Start Here: the Higgs Boson Rapture
Updated: Aug 25
In 2011, I stumbled upon a composer who had created a piece for the world's voices. No lie. If you had access to a computer with a microphone and video camera, you were invited to sing and record one of the parts of this composition, create a profile on his website, and upload your .wav file. After assimilating thousands of .wav files, he produced a choral piece containing voices from over 80 countries, which you can find here: Eric Whitacre's Virtual Choir 2.0: Sleep. A couple of years later, I also participated in the Virtual Choir 5.0: Deep Field. I'm an alto.
Based on that super-cool experience, in 2019, I submitted a project to Eric using the LABS Choir VST instrument through Spitfire Audio. The score was adapted from the Higgs Boson (ATLAS Preliminary data) sonification by Domenico Vicinanza. Video assets courtesy of NASA. Composition and production by Donna Hanson, engineering by Walt Hunnicutt.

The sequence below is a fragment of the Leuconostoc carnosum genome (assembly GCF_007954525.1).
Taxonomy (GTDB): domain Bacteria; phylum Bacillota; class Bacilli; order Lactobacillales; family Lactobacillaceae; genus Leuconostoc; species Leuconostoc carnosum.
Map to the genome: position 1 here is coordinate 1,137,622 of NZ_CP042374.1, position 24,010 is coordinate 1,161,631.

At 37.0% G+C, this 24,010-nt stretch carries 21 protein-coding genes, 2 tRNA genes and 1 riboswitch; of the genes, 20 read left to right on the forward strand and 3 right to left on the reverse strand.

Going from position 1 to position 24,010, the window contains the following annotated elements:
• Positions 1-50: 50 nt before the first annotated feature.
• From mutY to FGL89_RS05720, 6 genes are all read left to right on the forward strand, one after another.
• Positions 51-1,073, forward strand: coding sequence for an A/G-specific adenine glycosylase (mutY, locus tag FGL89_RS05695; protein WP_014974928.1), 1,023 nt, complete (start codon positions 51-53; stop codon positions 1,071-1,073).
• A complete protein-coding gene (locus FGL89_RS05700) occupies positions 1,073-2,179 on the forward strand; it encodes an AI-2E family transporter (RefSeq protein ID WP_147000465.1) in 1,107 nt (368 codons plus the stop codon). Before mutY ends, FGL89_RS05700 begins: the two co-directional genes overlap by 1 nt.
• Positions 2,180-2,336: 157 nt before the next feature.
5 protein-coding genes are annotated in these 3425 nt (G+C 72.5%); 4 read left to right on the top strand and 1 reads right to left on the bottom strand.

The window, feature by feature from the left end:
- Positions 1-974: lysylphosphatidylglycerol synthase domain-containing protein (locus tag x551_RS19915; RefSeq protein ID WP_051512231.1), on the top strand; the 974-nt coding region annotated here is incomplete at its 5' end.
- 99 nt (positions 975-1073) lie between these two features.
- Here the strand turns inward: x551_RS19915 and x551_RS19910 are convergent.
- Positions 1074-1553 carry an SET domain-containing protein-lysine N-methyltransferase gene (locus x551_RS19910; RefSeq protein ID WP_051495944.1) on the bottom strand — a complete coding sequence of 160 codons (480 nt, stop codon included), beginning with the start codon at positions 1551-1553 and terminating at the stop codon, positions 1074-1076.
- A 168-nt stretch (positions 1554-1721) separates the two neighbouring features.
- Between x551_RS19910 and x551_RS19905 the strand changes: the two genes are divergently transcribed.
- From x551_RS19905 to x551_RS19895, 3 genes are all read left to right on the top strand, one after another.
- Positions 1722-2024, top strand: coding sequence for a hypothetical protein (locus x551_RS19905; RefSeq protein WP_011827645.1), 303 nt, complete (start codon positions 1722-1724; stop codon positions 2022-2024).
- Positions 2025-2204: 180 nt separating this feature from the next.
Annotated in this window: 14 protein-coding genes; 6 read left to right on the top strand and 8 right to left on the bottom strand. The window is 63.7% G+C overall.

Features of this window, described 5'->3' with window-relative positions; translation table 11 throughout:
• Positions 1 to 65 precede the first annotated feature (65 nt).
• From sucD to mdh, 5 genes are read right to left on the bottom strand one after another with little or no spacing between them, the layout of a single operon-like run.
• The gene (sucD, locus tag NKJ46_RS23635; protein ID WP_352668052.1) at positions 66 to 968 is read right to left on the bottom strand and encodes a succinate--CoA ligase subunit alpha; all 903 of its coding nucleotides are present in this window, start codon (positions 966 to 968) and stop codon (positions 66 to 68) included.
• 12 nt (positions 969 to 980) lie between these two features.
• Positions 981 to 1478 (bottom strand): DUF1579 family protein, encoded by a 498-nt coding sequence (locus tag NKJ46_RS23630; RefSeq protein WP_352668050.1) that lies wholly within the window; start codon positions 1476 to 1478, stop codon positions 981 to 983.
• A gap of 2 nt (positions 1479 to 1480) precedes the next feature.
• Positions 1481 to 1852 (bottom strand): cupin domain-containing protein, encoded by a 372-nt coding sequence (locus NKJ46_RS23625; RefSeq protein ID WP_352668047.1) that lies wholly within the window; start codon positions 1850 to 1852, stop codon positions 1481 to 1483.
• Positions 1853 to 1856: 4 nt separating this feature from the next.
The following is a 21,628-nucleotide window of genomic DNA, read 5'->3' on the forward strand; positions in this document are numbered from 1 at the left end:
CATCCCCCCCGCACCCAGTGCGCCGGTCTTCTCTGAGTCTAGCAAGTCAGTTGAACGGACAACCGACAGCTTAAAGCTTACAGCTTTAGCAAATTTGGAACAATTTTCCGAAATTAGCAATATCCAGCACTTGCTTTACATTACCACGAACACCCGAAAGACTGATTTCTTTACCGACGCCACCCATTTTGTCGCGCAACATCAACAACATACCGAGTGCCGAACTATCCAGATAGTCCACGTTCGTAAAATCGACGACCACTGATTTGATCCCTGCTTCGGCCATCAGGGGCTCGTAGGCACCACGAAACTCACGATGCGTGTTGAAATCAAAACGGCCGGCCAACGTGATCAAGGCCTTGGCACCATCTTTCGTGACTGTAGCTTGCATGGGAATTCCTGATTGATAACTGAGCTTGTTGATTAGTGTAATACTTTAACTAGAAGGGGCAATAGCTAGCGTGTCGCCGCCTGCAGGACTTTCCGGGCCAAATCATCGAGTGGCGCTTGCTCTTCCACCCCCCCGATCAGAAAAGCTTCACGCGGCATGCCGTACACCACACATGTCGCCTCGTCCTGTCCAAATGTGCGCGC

Eric didn't write back, but I learned a lot about production audio and had the Virtual Choir project not existed...well, neither would the Higgs-Boson Rapture, my first, and hopefully not the last, composition.
Scientists at CERN have been using new techniques to try and learn more about the tiniest particles in our universe. One unusual method they’ve used is to turn data from the Large Hadron Collider (LHC) into sounds – using music as a language to translate what they find.
Physics data and music share many similar connections, from resonances and vibrations, to patterns and frequency. By sonifying the data, comparing it to a musical score and then applying what we know about music theory it can give researchers a different perspective on the data. You can read more about the project on CERN's site by clicking this link.